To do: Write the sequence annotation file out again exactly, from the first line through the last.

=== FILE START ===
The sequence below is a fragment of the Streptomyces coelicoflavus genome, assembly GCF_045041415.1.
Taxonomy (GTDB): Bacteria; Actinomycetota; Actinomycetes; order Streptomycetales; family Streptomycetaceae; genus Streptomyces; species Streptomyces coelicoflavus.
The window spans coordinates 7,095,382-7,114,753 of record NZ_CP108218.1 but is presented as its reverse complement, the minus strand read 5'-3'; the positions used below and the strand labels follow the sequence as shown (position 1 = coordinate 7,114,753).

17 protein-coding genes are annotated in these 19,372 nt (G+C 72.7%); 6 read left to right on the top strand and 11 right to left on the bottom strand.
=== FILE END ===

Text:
The sequence below is a fragment of the Streptomyces coelicoflavus genome, assembly GCF_045041415.1.
Taxonomy (GTDB): Bacteria; Actinomycetota; Actinomycetes; order Streptomycetales; family Streptomycetaceae; genus Streptomyces; species Streptomyces coelicoflavus.
The window spans coordinates 7,095,382-7,114,753 of record NZ_CP108218.1 but is presented as its reverse complement, the minus strand read 5'-3'; the positions used below and the strand labels follow the sequence as shown (position 1 = coordinate 7,114,753).

17 protein-coding genes are annotated in these 19,372 nt (G+C 72.7%); 6 read left to right on the top strand and 11 right to left on the bottom strand.